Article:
Figure 8.

Topology of the PGA


3. RF transmitter design

The proposed transmitter utilizes the direct conversion architecture for its easiness of integration and low cost. As shown in Fig.9, it consists of a dual-mode I/Q LPF with mode-switch circuits, an I/Q up-conversion mixer with high-linear voltage-to-current (V2I) units, a two-stage power driver amplifier (PA). Besides, the trans-impedance amplifiers (TIAs) are integrated to measure the AC transfer character of the LPF.

The main signal flow of this transmitter is as follows. The ABB(Analog Baseband) voltage signals from the DACs are applied at the inputs of the I/Q LPF. With the correct mode-switch bit as well as the Digital Control Capacitor Array (DCCA) control word, the image signals of the DACs and the unwanted high frequency spurs are all filtered out in both 264-MHz and 132-MHz modes. After the output voltages of the LPF are converted into ABB currents by V2I units, they are up-converted into RF voltages by the switches in the up-conversion mixer at the rate of LO. Lastly, the differential RF voltages are amplified by PA(Power Amplifier) and are converted into single-ended one via the 6-9 GHz off-chip balun, to drive the antenna.

Figure 9.

Block diagram of the proposed transmitter

3.1. Dual-mode I/Q LPF design

The main requirements of this LPF are the attenuation of the out-band signals, the in-band ripple, the dual-mode operation with accurate cut-off frequency controlling and accommodation to the large input ABB voltages. According to the sampling rate of a common UWB DAC, the LPF should have an attenuation of about 45 dB from 264/132 MHz to 600/300 MHz at 264/132-MHz mode. Moreover, an in-band ripple of 0.5 dB is required. To obtain comparably good phase linearity, the 5th-order Chebyshev gm-c LPF is proposed. Besides, to deal with the ABB voltage as large as 300mVpp, the passive sub-filter is placed as the 1st-stage and the high-Q biquad is as the last stage. Also, to improve the linearity of the LPF under low supply voltage with low power, the trans-conductors are built with the Nauta’s structure (Nauta B, et al., 1992).

Figure 10.

Architecture of the 5th-order Chebyshev LPF with mode-switch circuits

3.2. Up-conversion mixer design

The simplified I-path schematic of the up-mixer is shown in Fig.11. It utilizes two double balanced Gilbert cells with their outputs summed to realize single-sideband (SSB) up-mixing. Since the I/Q up-mixer acts as I/Q modulator and up-conversion mixer in direct conversion transmitter, the performances of the transmitter are mainly determined by this circuit.

Low spurs, high linearity and wide bandwidth are the main challenges for the design of this up-conversion mixer. The main spurs in the output spectrum of the transmitter are the LO leakage and the sideband signal. The power of the LO leakage is determined by the offset of the I/Q ABB path. In order to reduce the power of LO leakage, an AC coupling is utilized between the V2I unit and the switches of the up-mixer as shown in Fig. 11. Besides, the linearity of the up-mixer is mainly affected by the V2I unit while the impact of the switch stage is of less importance (Zheng Renliang, et al., 2009). Many techniques ( Willy Sansen, 2006) have been proposed to improve the linearity of the V2I unit. Although the complete OPAMP-assisted V2I possess better linearity, its application is restricted by the power consumption to achieve sufficient GBW(Gain Bandwidth) of the OPAMP for UWB ABB as well as the limited voltage swing because of the low supply voltage. Instead, the simple OPAMP-assisted V2I unit is preferred. As shown in Fig.11, the V2I unit consists of the input PMOS transistor M1, the source degeneration resistor R1, the current-mirror transistor M2, M3, the AC coupling capacitor CB as well as the bias resistor for eliminating the DC-offset in V2I. The feedback loop is composed of M1, R1, M2, I1 and I2, where M2 acts as the simple single-transistor OPAMP. When applied at the gate of M1, the input ABB voltage is directed transferred to the terminals of R1, because any voltage changes at the gate will be transferred to the source of M1 to maintain a fixed VGS as required by the current source I1 and I2. Thus the input voltage is converted linearly into its current counterpart with a gain of 1/R1. The converted current ∆i circulates in M2. Then it is mirrored into the up-mixer by M3. A 400-Ω R1 is used to improve the linearity at the cost of the gain loss in V2I. To compensate it, a 6-dB gain is set at the current mirror. Furthermore, a broadband operation of the mixer is achieved by employing a differential inductor Ld to peak with the parasitic capacitance Cpar and two series resistors Rs to reduce Q of the overall load network.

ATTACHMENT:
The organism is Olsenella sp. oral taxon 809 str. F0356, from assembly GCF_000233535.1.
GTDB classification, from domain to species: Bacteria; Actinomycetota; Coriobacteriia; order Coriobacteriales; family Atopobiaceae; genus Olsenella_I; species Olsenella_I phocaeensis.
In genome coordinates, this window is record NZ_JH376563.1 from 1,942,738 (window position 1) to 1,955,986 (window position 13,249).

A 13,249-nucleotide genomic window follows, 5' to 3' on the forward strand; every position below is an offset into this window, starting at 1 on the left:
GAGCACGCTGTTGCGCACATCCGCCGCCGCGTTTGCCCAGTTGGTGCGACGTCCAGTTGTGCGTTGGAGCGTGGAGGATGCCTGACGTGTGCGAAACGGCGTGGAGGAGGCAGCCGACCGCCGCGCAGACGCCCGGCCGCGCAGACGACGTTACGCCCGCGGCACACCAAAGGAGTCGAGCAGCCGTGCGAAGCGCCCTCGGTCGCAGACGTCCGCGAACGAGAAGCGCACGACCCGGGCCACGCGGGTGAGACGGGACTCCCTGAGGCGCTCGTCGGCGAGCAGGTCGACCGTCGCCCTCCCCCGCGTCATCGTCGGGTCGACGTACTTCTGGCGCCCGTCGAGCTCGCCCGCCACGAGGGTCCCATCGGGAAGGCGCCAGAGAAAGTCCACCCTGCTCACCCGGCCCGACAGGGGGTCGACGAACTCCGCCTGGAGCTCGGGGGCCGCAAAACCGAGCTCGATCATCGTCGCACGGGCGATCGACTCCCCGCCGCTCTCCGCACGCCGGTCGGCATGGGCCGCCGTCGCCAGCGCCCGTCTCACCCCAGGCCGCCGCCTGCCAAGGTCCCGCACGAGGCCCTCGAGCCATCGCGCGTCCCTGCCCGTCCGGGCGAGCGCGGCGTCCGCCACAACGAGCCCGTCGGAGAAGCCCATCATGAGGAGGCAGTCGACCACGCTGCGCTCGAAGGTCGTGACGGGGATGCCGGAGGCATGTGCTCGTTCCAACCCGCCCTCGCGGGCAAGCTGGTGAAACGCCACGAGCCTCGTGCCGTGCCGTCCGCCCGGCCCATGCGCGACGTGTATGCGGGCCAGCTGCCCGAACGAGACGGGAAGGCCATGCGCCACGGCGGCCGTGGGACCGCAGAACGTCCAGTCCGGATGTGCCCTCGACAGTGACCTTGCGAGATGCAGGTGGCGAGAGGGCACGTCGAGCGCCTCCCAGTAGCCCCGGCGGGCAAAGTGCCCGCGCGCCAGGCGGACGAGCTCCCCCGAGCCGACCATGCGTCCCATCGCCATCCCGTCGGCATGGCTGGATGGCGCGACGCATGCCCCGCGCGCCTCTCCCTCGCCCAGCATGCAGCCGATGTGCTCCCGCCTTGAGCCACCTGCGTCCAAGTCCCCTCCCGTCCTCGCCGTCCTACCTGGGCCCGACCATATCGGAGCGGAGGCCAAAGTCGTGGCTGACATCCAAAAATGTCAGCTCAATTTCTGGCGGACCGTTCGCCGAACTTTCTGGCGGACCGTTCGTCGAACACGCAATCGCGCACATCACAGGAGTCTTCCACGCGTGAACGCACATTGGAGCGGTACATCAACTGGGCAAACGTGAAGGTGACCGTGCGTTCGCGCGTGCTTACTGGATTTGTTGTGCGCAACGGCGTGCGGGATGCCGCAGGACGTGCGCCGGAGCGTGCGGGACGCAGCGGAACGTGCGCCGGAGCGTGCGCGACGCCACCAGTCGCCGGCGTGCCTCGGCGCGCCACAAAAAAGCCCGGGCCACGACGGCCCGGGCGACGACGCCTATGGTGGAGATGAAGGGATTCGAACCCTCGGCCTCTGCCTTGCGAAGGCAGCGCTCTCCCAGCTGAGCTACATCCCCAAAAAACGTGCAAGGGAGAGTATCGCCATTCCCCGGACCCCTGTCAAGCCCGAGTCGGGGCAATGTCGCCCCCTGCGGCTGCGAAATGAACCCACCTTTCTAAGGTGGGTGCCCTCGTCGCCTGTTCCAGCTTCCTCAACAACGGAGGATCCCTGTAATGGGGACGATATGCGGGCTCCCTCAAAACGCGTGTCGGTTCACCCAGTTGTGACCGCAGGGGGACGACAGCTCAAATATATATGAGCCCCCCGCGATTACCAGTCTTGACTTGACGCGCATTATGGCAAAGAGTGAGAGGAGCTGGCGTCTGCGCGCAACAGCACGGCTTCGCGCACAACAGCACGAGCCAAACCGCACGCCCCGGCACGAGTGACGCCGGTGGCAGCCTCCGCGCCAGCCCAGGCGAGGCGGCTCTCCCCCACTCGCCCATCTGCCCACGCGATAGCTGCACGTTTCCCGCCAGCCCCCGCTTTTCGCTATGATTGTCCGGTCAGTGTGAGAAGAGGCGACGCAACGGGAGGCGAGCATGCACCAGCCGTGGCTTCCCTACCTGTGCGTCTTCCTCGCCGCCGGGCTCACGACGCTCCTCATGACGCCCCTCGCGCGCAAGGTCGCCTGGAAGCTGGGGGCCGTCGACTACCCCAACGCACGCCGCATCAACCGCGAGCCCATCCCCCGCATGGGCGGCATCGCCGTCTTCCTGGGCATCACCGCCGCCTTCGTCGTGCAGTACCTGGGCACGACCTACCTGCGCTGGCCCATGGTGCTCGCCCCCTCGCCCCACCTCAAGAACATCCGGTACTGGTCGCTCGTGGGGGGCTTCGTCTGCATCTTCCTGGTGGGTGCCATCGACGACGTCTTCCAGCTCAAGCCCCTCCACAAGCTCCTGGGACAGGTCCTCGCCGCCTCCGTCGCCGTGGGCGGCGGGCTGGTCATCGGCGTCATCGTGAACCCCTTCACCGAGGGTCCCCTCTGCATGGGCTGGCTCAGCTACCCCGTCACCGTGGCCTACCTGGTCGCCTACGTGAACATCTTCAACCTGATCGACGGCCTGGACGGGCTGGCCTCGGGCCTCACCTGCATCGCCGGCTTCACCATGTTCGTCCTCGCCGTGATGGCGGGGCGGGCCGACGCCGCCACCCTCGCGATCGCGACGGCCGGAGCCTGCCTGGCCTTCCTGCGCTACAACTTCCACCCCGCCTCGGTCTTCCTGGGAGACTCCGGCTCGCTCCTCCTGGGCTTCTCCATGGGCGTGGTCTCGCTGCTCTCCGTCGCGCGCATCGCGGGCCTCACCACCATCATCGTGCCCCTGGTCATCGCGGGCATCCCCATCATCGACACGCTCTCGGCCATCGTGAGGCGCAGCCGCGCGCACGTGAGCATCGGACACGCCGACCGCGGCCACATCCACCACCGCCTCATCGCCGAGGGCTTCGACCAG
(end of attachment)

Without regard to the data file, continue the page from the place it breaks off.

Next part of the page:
Figure 11.

Simplified I-path schematic of the up-mixer and its wideband load network

3.3. Power driver amplifier

Since the PA is the last stage of the transmitting chain, its linearity determines the output IP3(Input 3rd order Intercept Point) of the transmitter according to the Friis’ formula. Moreover, the PA should possess sufficient gain to boost the output power of the up-mixer as well as to reduce the impact of former stages on the linearity of the transmitter. A flat gain of the PA is desired, too. Besides, considerations of the rejection to common-mode interferences should be taken because the tail current sources are eliminated to fit the low supply voltage.